Interruption Management
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Interruption Management

Sunday, February 11, 2018

Pervasive Interruptions - Interruption Management

Have you noticed? It seems as if we've reached the point where a typical person in our society now has Attention Deficit Disorder, culturally induced. The rising decibel level in public spaces, as documented over the last 25 years, all but confirms that our society has embraced a perpetually higher level of noise. Added to that, the number of messages that each of us is bombarded with on a daily basis has no end.

From billboards, to bus panels, to ads over urinals, at all times, and in all places, someone is vying for our attention. E-mail and the Internet have exacerbated the problem, but even those who are not online and not wired are subject to cultural Attention Deficit Disorder. Why? Because the general level of message bombardment in our society is exceedingly high.

Retrieve a person from a primitive society, someone who has never been exposed to television or telephones, or, if you could, retrieve someone from 1918, and today’s information bombardment would have immediate impact: I would be surprised if such visitors to our culture did not have near-instant nervous breakdown.

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Sunday, February 04, 2018

Bogus Deception for the Masses - Interruption Management

For at least the last several years, several a month, I've received various "help me move my fortune from my third-world country" email letters. How can the same transparent tactics be employed upmteen times unless there are legions of recipients who actually respond to such letters?

How difficult can it be for email account users in 2018 to figure out that these bogus claims are perpetrated by career criminals whose thievery is largely untraceable?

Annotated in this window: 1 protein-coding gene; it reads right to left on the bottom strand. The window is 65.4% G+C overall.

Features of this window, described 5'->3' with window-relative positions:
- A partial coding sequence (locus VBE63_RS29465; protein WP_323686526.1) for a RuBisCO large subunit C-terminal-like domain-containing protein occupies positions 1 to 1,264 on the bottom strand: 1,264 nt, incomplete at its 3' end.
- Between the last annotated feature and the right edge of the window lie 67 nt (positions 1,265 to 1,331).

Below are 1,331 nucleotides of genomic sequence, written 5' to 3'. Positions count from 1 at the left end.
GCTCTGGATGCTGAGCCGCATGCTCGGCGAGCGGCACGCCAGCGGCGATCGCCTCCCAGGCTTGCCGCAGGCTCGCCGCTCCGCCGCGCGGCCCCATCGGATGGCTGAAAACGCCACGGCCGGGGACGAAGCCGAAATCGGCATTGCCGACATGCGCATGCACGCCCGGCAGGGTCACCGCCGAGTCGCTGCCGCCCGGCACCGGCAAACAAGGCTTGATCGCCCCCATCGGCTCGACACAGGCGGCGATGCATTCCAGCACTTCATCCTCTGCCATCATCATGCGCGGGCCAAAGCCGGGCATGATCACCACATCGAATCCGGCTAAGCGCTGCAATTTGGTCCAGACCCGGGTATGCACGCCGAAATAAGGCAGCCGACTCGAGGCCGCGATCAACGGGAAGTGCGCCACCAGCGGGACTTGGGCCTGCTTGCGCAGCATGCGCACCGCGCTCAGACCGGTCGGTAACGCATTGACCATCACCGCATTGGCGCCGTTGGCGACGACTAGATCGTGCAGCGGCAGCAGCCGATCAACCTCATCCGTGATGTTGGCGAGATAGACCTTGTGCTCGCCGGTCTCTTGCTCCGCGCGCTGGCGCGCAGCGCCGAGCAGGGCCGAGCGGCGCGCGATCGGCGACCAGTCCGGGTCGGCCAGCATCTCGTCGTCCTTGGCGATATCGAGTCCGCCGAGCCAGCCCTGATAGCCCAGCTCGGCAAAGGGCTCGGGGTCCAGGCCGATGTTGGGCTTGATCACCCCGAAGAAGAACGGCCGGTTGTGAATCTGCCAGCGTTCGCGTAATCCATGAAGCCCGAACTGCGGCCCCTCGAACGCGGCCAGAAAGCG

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Monday, January 29, 2018

Our Evolution, Interrupted - Interruption Management

Here are excerpts from James Gardner's review of: The Singularity is Near: When Humans Transcend Biology, by Ray Kurzweil, published by the Viking Press:

             1) On the fusion of human and machine intelligence: In the post-Singularity era, techno-futurist Ray Kurzweil predicts, there will be no distinction between human beings and their technologies. As we merge with our machines, we will become something more than merely human.

             2) The Borg-like hybrid entity that is our evolutionary destiny will, in Kurzweil's words, "match and then vastly exceed the refinement and suppleness of what we regard as the best of human traits." From the "perspective of un-enhanced biological humanity" this future state of affairs "will appear to rupture the fabric of human history."

            3) The only thing that will remain unequivocally human in such a world will be what Kurzweil regards as the defining trait of our humanity: the instinct to "extend [humankind's] physical and mental reach beyond current limitations."


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Saturday, January 20, 2018

Distractions and Decision-making - Interruption Management

Valerie Iancovich, writing for the Discovery Channel in Canada says “It's not shocking news that a bikini-clad woman will affect many men's judgment. But now, a recent study suggests that a man with high testosterone levels is more easily-influenced by a scantly-clad lady than guys with lower levels of the hormone.”

“Once the men with high testosterone were exposed to the photos of the women, they were more willing to settle for a poorer deal. As a matter of fact, just touching a bra prior to playing the game seemed to squander the resolve of the testosterone-heavy men.”